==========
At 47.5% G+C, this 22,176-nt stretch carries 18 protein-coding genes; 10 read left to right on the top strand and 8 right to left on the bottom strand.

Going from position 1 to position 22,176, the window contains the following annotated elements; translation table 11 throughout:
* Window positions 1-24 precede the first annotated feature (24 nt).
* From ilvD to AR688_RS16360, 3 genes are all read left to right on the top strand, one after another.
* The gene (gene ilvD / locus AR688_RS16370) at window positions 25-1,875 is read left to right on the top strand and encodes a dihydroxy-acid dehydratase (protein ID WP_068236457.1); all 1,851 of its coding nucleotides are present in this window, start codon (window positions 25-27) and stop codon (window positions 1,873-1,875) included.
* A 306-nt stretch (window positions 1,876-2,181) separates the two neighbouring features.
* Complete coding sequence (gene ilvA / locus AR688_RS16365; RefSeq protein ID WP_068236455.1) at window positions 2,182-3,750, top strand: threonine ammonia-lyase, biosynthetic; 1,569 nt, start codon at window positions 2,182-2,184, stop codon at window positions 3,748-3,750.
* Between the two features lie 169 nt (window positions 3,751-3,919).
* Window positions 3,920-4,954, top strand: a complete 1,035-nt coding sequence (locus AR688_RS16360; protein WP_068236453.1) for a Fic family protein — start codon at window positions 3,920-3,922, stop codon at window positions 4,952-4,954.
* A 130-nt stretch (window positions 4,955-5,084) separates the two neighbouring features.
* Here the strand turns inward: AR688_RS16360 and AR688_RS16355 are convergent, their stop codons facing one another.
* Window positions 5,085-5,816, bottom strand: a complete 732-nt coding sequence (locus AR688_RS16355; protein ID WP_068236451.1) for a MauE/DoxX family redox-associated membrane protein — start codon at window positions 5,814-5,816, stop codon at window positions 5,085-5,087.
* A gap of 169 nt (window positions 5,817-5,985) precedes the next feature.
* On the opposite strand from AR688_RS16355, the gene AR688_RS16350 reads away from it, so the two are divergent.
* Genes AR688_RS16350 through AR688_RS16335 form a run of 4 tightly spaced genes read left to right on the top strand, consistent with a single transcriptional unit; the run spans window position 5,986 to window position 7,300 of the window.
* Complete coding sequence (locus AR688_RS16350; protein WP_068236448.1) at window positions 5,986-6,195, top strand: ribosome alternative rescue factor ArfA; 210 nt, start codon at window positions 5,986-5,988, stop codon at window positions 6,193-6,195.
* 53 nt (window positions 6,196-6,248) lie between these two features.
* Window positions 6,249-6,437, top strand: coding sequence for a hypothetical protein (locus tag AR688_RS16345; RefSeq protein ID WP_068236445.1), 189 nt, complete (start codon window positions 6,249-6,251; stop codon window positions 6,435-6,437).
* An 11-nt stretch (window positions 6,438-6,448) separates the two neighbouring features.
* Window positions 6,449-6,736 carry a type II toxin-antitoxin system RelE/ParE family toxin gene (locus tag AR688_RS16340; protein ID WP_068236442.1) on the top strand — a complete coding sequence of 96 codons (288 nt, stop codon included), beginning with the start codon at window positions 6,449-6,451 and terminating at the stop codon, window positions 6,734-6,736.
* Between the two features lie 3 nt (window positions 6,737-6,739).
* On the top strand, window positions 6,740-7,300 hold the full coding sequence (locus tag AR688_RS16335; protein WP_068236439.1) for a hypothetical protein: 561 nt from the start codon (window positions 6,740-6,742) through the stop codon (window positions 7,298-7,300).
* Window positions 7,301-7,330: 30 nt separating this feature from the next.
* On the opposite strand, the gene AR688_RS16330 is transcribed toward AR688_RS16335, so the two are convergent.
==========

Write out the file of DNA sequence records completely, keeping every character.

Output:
At 47.5% G+C, this 22,176-nt stretch carries 18 protein-coding genes; 10 read left to right on the top strand and 8 right to left on the bottom strand.

Going from position 1 to position 22,176, the window contains the following annotated elements; translation table 11 throughout:
* Window positions 1-24 precede the first annotated feature (24 nt).
* From ilvD to AR688_RS16360, 3 genes are all read left to right on the top strand, one after another.
* The gene (gene ilvD / locus AR688_RS16370) at window positions 25-1,875 is read left to right on the top strand and encodes a dihydroxy-acid dehydratase (protein ID WP_068236457.1); all 1,851 of its coding nucleotides are present in this window, start codon (window positions 25-27) and stop codon (window positions 1,873-1,875) included.
* A 306-nt stretch (window positions 1,876-2,181) separates the two neighbouring features.
* Complete coding sequence (gene ilvA / locus AR688_RS16365; RefSeq protein ID WP_068236455.1) at window positions 2,182-3,750, top strand: threonine ammonia-lyase, biosynthetic; 1,569 nt, start codon at window positions 2,182-2,184, stop codon at window positions 3,748-3,750.
* Between the two features lie 169 nt (window positions 3,751-3,919).
* Window positions 3,920-4,954, top strand: a complete 1,035-nt coding sequence (locus AR688_RS16360; protein WP_068236453.1) for a Fic family protein — start codon at window positions 3,920-3,922, stop codon at window positions 4,952-4,954.
* A 130-nt stretch (window positions 4,955-5,084) separates the two neighbouring features.
* Here the strand turns inward: AR688_RS16360 and AR688_RS16355 are convergent, their stop codons facing one another.
* Window positions 5,085-5,816, bottom strand: a complete 732-nt coding sequence (locus AR688_RS16355; protein ID WP_068236451.1) for a MauE/DoxX family redox-associated membrane protein — start codon at window positions 5,814-5,816, stop codon at window positions 5,085-5,087.
* A gap of 169 nt (window positions 5,817-5,985) precedes the next feature.
* On the opposite strand from AR688_RS16355, the gene AR688_RS16350 reads away from it, so the two are divergent.
* Genes AR688_RS16350 through AR688_RS16335 form a run of 4 tightly spaced genes read left to right on the top strand, consistent with a single transcriptional unit; the run spans window position 5,986 to window position 7,300 of the window.
* Complete coding sequence (locus AR688_RS16350; protein WP_068236448.1) at window positions 5,986-6,195, top strand: ribosome alternative rescue factor ArfA; 210 nt, start codon at window positions 5,986-5,988, stop codon at window positions 6,193-6,195.
* 53 nt (window positions 6,196-6,248) lie between these two features.
* Window positions 6,249-6,437, top strand: coding sequence for a hypothetical protein (locus tag AR688_RS16345; RefSeq protein ID WP_068236445.1), 189 nt, complete (start codon window positions 6,249-6,251; stop codon window positions 6,435-6,437).
* An 11-nt stretch (window positions 6,438-6,448) separates the two neighbouring features.
* Window positions 6,449-6,736 carry a type II toxin-antitoxin system RelE/ParE family toxin gene (locus tag AR688_RS16340; protein ID WP_068236442.1) on the top strand — a complete coding sequence of 96 codons (288 nt, stop codon included), beginning with the start codon at window positions 6,449-6,451 and terminating at the stop codon, window positions 6,734-6,736.
* Between the two features lie 3 nt (window positions 6,737-6,739).
* On the top strand, window positions 6,740-7,300 hold the full coding sequence (locus tag AR688_RS16335; protein WP_068236439.1) for a hypothetical protein: 561 nt from the start codon (window positions 6,740-6,742) through the stop codon (window positions 7,298-7,300).
* Window positions 7,301-7,330: 30 nt separating this feature from the next.
* On the opposite strand, the gene AR688_RS16330 is transcribed toward AR688_RS16335, so the two are convergent.